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Reaching common ground: Culture, gender and Human rights
Culture, environment and society

Reaching common ground: Culture, gender and Human rights

Cultural sensitivity is critical for the success of development strategies according to the report produced by the United Nations Population Fund (UNFPA). The State of World Population 2008 report affirms that development strategies that are sensitive to cultural values can reduce harmful practices against women and promote human rights, including gender equality and women’s empowerment. Despite many declarations and affirmations in support of women’s rights, the report argues, gender inequality is widespread and deep-rooted in many cultures. Coercive power relations underlie practices such as child marriage - a leading cause of obstetric fistula and maternal death—and female genital mutilation or cutting. These and other harmful practices continue in many countries despite laws against them.

Gender inequality and HIV The effects of gender inequality leave women and girls more at risk of exposure to HIV. Less access to education and economic opportunities results in women being more dependent on men in their relationships, and many who have no means of support must resort to bartering or selling sex to support themselves and their children. Where women can’t own property and lack legal protections, their dependence within their families is even greater. Economic and social dependence on men often limits women's power to refuse sex or to negotiate the use of condoms.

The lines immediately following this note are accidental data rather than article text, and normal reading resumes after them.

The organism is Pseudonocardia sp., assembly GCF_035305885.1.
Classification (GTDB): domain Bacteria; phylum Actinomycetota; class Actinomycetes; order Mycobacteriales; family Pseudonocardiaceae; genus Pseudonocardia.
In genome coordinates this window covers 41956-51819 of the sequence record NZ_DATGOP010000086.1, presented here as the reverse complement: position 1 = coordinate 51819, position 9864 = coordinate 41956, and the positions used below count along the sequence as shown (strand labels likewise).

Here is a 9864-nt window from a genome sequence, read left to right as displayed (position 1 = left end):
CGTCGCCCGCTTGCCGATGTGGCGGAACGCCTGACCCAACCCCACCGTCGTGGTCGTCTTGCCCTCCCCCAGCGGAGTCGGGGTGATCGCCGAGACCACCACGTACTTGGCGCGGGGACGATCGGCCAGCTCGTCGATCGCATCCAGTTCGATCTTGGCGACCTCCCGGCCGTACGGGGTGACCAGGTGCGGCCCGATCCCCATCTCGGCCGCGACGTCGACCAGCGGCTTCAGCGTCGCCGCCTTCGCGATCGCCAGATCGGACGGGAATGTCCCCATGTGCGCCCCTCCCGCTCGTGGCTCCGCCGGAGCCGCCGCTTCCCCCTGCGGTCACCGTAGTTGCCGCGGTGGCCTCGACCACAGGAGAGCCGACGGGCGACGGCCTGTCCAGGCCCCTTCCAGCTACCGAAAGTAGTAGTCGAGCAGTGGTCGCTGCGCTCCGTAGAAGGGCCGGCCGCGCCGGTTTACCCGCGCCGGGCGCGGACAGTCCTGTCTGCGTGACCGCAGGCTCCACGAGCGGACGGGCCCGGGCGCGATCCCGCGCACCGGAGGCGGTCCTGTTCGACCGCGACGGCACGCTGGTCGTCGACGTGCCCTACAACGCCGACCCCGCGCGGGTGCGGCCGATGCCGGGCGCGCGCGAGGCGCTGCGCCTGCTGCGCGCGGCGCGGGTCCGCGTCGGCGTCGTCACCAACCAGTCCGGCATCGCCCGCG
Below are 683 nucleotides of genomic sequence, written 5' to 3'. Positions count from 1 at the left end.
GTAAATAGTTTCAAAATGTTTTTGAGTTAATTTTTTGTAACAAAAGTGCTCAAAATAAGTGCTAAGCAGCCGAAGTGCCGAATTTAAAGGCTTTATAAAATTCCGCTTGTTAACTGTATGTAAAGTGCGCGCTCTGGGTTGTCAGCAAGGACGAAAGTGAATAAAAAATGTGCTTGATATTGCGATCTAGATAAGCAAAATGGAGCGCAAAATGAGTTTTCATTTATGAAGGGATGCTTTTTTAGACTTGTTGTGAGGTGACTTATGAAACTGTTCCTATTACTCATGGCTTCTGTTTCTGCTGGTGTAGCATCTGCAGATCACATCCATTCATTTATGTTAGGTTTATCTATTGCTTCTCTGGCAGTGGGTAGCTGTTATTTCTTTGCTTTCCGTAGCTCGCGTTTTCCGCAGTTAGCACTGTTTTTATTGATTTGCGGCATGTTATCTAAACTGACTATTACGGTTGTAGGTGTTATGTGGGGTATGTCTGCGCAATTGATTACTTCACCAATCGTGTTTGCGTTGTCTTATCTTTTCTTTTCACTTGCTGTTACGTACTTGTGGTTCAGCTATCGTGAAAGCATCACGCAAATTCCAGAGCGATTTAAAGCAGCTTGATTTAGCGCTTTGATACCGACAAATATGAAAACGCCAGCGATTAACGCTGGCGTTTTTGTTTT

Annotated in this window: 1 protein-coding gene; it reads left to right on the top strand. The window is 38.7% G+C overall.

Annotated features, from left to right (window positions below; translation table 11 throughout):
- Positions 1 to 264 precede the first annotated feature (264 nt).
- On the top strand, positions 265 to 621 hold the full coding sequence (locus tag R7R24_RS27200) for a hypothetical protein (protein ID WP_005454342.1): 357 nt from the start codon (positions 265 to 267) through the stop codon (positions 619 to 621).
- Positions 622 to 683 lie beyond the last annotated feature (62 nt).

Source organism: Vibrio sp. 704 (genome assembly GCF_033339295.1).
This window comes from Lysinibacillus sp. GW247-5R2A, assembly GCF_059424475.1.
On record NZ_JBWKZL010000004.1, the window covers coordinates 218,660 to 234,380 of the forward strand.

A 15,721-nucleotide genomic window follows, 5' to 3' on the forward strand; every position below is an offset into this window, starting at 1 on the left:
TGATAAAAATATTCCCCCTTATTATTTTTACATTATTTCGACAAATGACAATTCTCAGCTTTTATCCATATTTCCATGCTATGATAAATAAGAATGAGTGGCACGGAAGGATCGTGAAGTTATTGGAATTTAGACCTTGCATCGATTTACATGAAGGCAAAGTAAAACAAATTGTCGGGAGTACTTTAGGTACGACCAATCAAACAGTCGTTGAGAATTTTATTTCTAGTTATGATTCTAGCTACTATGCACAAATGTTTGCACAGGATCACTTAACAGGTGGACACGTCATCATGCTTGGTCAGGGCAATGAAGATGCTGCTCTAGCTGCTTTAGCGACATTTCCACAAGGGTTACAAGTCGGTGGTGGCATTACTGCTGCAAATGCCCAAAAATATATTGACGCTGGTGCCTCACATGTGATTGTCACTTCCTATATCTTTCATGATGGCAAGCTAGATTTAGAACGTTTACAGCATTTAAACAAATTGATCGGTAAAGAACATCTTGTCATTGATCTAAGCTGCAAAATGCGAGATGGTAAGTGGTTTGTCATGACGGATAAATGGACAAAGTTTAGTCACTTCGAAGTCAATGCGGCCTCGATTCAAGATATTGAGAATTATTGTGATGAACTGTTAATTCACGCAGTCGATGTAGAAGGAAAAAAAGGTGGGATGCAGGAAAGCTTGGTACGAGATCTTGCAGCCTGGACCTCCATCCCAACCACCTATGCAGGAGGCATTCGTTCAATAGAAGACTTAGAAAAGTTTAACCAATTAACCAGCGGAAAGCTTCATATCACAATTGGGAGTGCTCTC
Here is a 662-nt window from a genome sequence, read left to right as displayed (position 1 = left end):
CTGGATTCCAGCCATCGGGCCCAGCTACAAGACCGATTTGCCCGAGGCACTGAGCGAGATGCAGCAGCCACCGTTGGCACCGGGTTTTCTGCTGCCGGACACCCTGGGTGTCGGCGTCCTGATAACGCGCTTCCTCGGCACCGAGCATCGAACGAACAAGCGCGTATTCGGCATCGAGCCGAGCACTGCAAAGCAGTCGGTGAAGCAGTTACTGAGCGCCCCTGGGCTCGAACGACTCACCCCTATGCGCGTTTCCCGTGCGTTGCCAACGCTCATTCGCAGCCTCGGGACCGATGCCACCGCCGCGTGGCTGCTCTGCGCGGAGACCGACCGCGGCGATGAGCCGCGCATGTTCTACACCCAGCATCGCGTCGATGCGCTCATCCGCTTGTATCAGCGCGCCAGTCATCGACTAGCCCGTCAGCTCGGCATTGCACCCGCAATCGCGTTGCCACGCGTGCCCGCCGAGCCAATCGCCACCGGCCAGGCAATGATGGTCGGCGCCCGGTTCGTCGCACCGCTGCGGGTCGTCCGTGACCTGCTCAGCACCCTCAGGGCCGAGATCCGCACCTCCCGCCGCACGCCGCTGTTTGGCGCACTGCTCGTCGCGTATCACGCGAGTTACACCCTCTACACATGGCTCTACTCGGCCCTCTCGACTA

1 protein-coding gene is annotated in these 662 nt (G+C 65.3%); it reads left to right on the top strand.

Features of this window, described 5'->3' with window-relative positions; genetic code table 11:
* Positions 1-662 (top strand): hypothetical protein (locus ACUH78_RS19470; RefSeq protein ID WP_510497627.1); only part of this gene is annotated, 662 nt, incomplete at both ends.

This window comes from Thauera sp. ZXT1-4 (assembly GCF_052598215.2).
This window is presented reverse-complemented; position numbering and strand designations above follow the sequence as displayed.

The report, which coincides with this year’s 60th anniversary of the Universal Declaration of Human Rights, is based on the concept that the international human rights framework has universal validity. Human rights express values common to all cultures and protect groups as well as individuals. The report endorses culturally sensitive approaches to the promotion of human rights, in general, and women’s rights, in particular.

Culturally sensitive approaches call for familiarity with how cultures work, and how to work with them. The report suggests that partnerships - especially with community-based institutions and leaders - can create effective strategies to promote human rights and end their abuses, such as female genital mutilation or cutting, wife inheritance or rape within marriage.

Therefore, The State of World Population report cautions that cultural sensitivity and engagement do not mean acceptance of harmful traditional practices, or a free pass for human rights abuses. Values and practices that infringe human rights can be found in all cultures. Understanding cultural realities can reveal the most effective ways to challenge these harmful cultural practices and strengthen beneficial ones. The report concludes that analysing people’s choices in their local conditions and cultural contexts is a precondition for better development policies. (2008)

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